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# Principal Quantum Number

Symbolized by the letter n, this number describes the shell that an electron resides in. An electron “shell” is a region of space around an atom's nucleus that electrons are allowed to exist in, corresponding to the stable “standing wave” patterns of de Broglie and Bohr. Electrons may “leap” from shell to shell, but cannot exist between the shell regions.

The principle quantum number must be a positive integer (a whole number, greater than or equal to 1). In other words, principle quantum number for an electron cannot be 1/2 or -3. These integer values were not arrived at arbitrarily, but rather through experimental evidence of light spectra: the differing frequencies (colors) of light emitted by excited hydrogen atoms follow a sequence mathematically dependent on specific, integer values as illustrated in Fig. 3390 previous.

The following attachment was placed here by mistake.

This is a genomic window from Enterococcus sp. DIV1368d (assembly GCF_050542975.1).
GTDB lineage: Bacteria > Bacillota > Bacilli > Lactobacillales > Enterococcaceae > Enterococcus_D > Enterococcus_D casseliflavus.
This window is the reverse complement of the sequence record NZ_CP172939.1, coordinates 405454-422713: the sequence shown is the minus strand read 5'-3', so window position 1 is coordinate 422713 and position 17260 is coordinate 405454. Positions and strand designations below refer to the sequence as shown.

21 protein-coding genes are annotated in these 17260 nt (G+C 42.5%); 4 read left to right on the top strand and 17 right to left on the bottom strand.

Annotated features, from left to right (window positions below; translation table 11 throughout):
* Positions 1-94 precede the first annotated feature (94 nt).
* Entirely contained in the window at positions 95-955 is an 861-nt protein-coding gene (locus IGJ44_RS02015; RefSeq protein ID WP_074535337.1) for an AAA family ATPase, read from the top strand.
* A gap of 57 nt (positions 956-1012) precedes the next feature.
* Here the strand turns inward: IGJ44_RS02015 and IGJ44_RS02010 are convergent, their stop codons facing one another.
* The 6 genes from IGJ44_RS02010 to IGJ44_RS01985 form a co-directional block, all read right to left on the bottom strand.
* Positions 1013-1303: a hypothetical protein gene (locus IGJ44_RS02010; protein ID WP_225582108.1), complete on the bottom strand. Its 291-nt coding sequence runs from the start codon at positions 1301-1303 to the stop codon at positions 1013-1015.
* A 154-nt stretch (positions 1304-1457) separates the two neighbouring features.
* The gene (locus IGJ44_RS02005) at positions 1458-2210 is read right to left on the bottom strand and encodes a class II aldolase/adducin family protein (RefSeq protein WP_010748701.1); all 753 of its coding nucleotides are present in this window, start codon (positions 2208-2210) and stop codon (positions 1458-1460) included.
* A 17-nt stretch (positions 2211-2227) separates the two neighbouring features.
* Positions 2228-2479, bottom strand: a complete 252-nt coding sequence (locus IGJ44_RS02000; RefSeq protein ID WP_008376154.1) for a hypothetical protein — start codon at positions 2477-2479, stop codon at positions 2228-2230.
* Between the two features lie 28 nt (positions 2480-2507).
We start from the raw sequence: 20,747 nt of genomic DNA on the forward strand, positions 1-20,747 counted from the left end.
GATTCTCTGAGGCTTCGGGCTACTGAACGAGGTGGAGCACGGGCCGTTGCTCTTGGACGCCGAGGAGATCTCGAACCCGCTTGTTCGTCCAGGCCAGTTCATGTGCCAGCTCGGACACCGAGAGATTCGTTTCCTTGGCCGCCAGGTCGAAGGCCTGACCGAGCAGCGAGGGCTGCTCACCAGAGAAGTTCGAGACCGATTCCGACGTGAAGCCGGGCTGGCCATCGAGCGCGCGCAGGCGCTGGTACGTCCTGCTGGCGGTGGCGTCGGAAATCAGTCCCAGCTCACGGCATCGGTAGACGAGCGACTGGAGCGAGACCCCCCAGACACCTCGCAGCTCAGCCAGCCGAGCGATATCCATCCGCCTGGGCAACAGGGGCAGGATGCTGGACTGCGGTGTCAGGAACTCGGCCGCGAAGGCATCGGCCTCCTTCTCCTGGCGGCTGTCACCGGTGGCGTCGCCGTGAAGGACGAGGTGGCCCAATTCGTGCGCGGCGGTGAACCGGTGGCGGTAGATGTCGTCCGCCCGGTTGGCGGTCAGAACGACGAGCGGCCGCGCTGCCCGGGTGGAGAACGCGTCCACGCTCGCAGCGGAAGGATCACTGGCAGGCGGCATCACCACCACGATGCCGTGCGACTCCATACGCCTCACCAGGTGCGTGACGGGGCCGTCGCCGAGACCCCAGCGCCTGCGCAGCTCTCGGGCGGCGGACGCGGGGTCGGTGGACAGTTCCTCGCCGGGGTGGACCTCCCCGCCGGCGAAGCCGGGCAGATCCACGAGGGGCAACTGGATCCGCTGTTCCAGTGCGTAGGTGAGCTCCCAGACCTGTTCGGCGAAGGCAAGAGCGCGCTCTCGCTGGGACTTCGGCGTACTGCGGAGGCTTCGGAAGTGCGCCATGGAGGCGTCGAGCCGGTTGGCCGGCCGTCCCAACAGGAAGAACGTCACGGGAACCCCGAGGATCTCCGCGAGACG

Each shell has the capacity to hold multiple electrons. An analogy for electron shells is the concentric rows of seats of an amphitheater. Just as a person seated in an amphitheater must choose a row to sit in (one cannot sit between rows), electrons must “choose” a particular shell to “sit” in. As in amphitheater rows, the outermost shells are hold more electrons than the inner shells. Also, electrons tend to seek the lowest available shell, as people in an amphitheater seek the closest seat to the center stage. The higher the shell number, the greater the energy of the electrons in it.

The maximum number of electrons that any shell may hold is described by the equation 2n2, where “n” is the principle quantum number. Thus, the first shell (n=1) can hold 2 electrons; the second shell (n=2) 8 electrons, and the third shell (n=3) 18 electrons (Fig. 3391).

 Principal quantum number n and maximum number of electrons per shell both predicted by 2(n2), and observed. Orbitals not to scale.

Electron shells in an atom were formerly designated by letter rather than by number. The first shell (n=1) was labeled K, the second shell (n=2) L, the third shell (n=3) M, the fourth shell (n=4) N, the fifth shell (n=5) O, the sixth shell (n=6) P, and the seventh shell (n=7) Q.

Last Update: 2010-11-19